GROSS: So one of the episodes in your new series is devoted to Indian food and to your mother's cooking. What are some of the foods that you grew up with?
LAKSHMI: I grew up eating dosas, which is featured in that episode, which is a rice and lentil crepe with fermented batter. You know, the south of India doesn't really use wheat. That is usually something that's in the north. And so I grew up with Southern Indian foods. But my mother did remarry a North Indian, so we do have North Indian food, too. We ate a lot of beans. We ate a lot of lentils. We ate a lot of vegetables. And then, you know, my mother for a time was a single parent here, and there were things that we couldn't get readily in those days, and so she would make do.
And she would buy cream of wheat, for example, use a box of Cream of Wheat to make a dish called upma, which sort of has the consistency of stuffing, say, but it's made on the stove. And, you know, I love upma. It's an easy thing to make quickly with some sauteed vegetables. But my mother couldn't find the right type of flour, which is called sooji in Hindi or rava in Tamil. And so she would use Cream of Wheat. When I started making upma, you know, when I was in college, I used couscous. And nowadays, I make upma with quinoa.
And I think immigrant foods are really interesting because they're this third thing. You know, they're not traditionally, like, the food in the countries of origin, but they're not totally Westernized. And a lot of that, of course, happens because of necessity. When immigrants come here, typically, for the most part, both parents have to work, and, you know, so they streamline the cooking. I remember my mother used to make spaghetti upma, which was just this weird Frankenstein of a dish, but that I loved.
LAKSHMI: So we grew up eating a lot of that. I grew up as a vegetarian. You know, we're Hindu Brahmins, and I didn't really eat meat until, I would say, I was a teenager.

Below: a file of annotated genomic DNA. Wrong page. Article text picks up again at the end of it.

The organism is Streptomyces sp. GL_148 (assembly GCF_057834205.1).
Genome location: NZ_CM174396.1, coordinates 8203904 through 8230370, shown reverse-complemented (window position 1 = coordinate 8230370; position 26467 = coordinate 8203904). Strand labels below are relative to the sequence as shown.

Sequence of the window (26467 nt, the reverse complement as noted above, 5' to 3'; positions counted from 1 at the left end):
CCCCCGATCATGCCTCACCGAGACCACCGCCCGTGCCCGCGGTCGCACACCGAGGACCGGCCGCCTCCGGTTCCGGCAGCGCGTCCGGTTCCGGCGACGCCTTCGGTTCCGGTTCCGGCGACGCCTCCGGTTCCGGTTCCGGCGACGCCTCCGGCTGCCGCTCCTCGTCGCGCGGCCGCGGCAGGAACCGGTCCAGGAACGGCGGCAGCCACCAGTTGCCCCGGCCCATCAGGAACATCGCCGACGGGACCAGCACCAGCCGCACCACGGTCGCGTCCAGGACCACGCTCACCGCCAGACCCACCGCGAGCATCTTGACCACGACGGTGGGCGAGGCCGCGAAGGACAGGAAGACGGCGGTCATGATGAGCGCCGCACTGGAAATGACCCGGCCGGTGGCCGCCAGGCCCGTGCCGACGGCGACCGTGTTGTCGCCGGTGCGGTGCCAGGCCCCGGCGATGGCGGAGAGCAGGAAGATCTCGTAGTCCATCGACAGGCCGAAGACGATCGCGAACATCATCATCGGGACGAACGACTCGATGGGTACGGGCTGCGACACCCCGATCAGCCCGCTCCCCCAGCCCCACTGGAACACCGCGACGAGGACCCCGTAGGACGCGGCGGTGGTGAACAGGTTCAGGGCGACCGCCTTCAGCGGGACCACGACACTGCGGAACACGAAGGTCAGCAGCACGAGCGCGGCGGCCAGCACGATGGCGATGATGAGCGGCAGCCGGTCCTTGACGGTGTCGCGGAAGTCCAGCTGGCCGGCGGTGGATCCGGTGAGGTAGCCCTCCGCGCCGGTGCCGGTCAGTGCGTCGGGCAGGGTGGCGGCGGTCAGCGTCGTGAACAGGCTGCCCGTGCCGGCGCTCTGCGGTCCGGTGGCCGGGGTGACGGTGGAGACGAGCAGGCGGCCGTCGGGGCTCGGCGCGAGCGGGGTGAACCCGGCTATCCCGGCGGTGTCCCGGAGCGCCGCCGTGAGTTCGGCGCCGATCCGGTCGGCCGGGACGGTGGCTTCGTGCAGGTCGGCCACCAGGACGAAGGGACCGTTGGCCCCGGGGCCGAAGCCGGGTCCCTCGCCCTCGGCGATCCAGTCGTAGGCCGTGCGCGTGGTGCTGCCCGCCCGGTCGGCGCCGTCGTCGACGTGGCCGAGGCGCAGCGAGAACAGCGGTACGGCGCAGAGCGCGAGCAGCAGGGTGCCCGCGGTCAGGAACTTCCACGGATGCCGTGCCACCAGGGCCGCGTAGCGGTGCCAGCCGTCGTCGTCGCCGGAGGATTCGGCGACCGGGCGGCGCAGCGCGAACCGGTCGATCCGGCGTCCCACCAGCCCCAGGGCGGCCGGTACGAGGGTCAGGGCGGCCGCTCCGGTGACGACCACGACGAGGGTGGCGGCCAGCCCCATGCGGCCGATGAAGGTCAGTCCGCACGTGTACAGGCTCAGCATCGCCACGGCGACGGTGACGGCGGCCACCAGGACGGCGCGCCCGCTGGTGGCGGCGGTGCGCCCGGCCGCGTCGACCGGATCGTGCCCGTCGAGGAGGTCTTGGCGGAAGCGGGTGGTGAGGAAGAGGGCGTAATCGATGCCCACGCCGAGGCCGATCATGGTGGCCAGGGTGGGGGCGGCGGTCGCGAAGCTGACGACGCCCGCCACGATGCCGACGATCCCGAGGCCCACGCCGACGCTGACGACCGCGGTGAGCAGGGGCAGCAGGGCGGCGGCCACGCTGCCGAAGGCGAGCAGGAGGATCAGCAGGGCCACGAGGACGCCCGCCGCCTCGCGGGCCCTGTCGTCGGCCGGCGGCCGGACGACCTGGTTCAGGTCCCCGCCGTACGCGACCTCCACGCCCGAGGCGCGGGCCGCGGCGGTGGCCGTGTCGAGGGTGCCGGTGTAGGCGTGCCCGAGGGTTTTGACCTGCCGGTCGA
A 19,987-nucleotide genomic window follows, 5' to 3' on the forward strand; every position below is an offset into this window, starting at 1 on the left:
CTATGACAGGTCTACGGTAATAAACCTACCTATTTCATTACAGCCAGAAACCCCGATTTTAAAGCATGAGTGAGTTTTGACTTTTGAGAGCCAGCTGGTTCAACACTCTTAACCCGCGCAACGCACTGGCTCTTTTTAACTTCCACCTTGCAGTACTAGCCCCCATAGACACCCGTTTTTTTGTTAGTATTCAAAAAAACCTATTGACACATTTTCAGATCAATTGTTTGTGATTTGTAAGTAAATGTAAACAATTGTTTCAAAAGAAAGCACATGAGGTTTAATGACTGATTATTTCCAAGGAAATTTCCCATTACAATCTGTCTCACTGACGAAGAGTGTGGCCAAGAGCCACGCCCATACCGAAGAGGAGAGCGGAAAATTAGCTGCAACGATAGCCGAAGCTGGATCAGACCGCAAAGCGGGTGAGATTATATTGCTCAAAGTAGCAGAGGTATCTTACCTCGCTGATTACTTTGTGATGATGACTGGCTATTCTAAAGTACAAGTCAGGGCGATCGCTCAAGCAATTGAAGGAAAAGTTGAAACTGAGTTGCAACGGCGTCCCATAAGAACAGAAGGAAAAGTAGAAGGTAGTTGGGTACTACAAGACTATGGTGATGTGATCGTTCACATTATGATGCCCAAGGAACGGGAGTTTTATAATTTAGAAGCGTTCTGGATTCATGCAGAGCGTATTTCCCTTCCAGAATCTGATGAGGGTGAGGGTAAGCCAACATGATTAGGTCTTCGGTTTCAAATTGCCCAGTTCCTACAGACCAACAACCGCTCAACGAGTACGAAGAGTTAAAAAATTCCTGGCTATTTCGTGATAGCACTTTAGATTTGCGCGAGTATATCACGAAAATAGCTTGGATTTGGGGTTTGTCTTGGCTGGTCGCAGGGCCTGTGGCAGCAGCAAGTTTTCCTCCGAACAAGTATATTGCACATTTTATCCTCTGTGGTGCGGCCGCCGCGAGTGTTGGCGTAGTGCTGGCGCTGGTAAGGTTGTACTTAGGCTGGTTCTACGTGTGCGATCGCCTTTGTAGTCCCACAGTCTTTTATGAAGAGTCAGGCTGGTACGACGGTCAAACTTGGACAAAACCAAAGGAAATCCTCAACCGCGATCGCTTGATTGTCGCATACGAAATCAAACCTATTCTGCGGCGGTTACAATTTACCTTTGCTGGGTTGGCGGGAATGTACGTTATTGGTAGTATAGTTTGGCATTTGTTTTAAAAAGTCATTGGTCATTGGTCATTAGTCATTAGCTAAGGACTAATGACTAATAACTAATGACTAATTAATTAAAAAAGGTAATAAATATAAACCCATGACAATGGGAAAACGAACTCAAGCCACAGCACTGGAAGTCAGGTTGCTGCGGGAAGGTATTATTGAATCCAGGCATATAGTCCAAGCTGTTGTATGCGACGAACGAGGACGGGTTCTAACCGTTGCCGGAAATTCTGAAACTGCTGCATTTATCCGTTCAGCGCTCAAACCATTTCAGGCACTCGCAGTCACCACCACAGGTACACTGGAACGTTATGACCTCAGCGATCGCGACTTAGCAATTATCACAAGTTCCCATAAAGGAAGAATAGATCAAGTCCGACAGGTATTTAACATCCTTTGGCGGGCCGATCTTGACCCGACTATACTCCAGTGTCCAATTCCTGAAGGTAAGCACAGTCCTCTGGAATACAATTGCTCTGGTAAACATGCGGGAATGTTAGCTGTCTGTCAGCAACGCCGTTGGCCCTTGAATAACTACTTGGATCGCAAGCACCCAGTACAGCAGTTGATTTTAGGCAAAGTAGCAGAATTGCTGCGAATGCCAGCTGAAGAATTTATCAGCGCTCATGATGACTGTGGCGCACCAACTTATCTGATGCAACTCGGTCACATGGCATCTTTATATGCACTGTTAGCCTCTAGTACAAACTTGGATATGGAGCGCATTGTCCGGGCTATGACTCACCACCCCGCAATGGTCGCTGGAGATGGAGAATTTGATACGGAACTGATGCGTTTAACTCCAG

GROSS: Let's talk about the beginning of your professional life. You started modeling in Europe. When you were an exchange student in Madrid, you were spotted by somebody who thought you'd make a great model, and that's how your career started. When you started modeling, I don't think there were many or maybe even any people of Indian descent modeling in European or American magazines. Were you considered, like, an outsider because of that?
LAKSHMI: I mean, I think that was part of my appeal. You know, I really didn't start to feel attractive until I went to Europe. I knew, you know, I had a pretty face or whatever all growing up, but I didn't feel like I was beautiful or that kind of beautiful until I went to Spain and until this person sort of discovered me and told me that I could model. And that happened a couple of times in my career. You know, it also happened with Helmut Newton.
Because I have a big scar on my arm, which is 7 inches long, from a car accident I had at 14. And so, you know, these - I started modeling before the days of retouching. So I got really good at covering it with makeup, but still, it didn't dawn on me that I could actually make a living from my looks. So the fact that it happened at all was a shock to me.
But I do think that, you know, there weren't any Indian models at all. Maybe there was one here or there. But, you know, I was always the only Indian girl in any casting I went to. Since then, there are many Indian models, and they've, you know, done way more work than I ever did as a model. But I think just being the first gave me a little bit of a cachet.